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Year : 2017  |  Volume : 22  |  Issue : 1  |  Page : 28

Association of retinol-binding protein 4 with metabolic syndrome in first-degree relatives of type 2 diabetic patients

1 Department of Community Nutrition, Food Security Research Center, School of Nutrition and Food Science, Isfahan University of Medical Sciences, Isfahan, Iran
2 Isfahan Endocrine and Metabolism Research Center, Isfahan University of Medical Sciences, Isfahan, Iran
3 Isfahan Endocrine and Metabolism Research Center, Isfahan University of Medical Sciences; Department of Biostatistics and Epidemiology, School of Health, Isfahan University of Medical Sciences, Isfahan, Iran

Correspondence Address:
Maryam Zare
Isfahan Endocrine and Metabolism Research Center, Isfahan University of Medical Sciences, Isfahan
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Source of Support: None, Conflict of Interest: None

DOI: 10.4103/1735-1995.200270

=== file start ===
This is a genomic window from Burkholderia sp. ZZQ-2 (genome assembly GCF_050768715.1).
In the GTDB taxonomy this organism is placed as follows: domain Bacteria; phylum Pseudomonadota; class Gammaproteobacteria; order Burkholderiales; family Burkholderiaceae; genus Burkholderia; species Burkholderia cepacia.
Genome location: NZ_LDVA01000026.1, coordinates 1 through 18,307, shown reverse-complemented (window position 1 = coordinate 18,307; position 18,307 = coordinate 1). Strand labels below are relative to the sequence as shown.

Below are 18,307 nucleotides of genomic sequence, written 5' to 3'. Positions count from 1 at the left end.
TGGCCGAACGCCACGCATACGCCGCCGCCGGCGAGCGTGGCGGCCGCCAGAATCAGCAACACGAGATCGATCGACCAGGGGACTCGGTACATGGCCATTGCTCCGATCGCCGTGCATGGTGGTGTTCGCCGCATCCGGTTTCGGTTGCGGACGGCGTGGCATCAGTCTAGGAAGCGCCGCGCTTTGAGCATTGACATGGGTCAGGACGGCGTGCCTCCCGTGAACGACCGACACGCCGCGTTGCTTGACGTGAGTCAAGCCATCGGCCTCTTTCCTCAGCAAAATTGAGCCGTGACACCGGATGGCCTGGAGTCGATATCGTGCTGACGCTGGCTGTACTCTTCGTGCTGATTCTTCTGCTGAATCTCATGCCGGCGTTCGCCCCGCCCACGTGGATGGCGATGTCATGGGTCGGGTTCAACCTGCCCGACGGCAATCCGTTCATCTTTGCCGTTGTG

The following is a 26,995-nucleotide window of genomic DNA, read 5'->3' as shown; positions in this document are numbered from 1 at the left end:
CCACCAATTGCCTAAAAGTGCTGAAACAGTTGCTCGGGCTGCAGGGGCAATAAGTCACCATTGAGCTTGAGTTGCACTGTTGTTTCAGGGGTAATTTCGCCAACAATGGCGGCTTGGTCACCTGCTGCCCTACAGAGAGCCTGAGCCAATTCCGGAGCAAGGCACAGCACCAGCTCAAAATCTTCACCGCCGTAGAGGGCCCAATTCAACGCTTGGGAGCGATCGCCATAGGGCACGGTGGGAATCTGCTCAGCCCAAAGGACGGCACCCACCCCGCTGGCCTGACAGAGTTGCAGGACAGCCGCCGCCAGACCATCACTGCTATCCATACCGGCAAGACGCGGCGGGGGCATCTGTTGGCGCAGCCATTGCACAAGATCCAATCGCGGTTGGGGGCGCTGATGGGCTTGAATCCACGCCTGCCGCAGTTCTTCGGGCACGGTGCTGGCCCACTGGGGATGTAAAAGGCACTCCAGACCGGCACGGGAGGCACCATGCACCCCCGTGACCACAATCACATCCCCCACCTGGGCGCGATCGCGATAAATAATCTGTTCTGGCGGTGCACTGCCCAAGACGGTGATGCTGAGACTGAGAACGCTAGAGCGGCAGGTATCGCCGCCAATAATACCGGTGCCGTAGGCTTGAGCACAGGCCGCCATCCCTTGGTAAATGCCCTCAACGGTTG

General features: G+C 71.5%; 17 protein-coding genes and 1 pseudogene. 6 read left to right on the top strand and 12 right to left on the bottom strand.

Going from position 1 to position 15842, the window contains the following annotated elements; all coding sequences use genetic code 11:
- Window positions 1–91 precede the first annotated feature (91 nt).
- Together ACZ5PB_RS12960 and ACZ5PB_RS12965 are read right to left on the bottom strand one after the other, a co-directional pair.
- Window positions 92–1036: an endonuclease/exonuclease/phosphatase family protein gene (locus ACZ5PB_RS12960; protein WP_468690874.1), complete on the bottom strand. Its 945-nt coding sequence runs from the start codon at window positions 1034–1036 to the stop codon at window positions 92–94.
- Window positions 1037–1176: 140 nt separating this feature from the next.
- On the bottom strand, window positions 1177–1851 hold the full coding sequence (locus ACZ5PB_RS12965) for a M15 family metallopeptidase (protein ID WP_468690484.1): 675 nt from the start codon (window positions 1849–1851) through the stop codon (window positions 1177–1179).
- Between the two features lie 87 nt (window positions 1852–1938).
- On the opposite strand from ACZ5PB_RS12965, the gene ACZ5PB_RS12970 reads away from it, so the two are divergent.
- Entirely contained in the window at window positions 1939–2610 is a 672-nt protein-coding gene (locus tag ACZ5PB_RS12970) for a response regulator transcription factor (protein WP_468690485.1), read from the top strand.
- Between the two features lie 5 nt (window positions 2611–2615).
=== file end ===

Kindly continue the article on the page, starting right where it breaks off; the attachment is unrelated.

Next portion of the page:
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Background: Retinol-binding protein 4 (RBP4) is known to regulate lipid and glucose metabolism and insulin resistance. The influences of RBP4 on metabolic syndrome (MS) are still unclear. The purpose of this study is to evaluate the association between serum levels of RBP4 and MS components in first-degree relations of type 2 diabetic patients. Materials and Methods: This cross-sectional study was performed within the framework of the diabetes prevention project in Isfahan. This study has been conducted during 2012–2013. Seventy-eight subjects participate, with an average age of 43.20 ± 5.29 years. Weight, height, waist and hip circumferences, blood pressure (BP) of participants, fasting plasma glucose, hemoglobin A1c, total cholesterol, high-density lipoprotein cholesterol, triglyceride (TG), and serum RBP4 were measured from fasting blood sample taken from each participant after an overnight fast (12–14 h). Results: Systolic and diastolic BP were significantly higher in people in top median of RBP4 (11.8 ± 1.5 vs. 11.0 ± 1.2, P = 0.01 and 7.8 ± 1.0 vs. 7.3 ± 0.9, P = 0.03). Moreover, TG in people with high levels of RBP4 was higher compared with those with low levels of RBP4 (177.7 ± 97.6 vs. 138.7 ± 56.9, P = 0.02). People with low levels of RBP4 had significant greater hip circumferences (107.9 ± 7.5 vs. 104.3 ± 8.0, P = 0.04). There was no correlation between RBP4 and MS in crude model (odds ratio [OR]: 1.00, 0.95–1.05, P = 0.97). This null correlation remained after adjustment for body mass index, age, and physical activity (OR: 0.93, 0.91–1.07, P = 0.31). Conclusion: Although RBP4 levels were positively association with some risk factors of MS including hip circumference, TG, and systolic and diastolic BP, it does not seem to be a valuable marker for identification of the MS in the first relative degree of diabetic patients.

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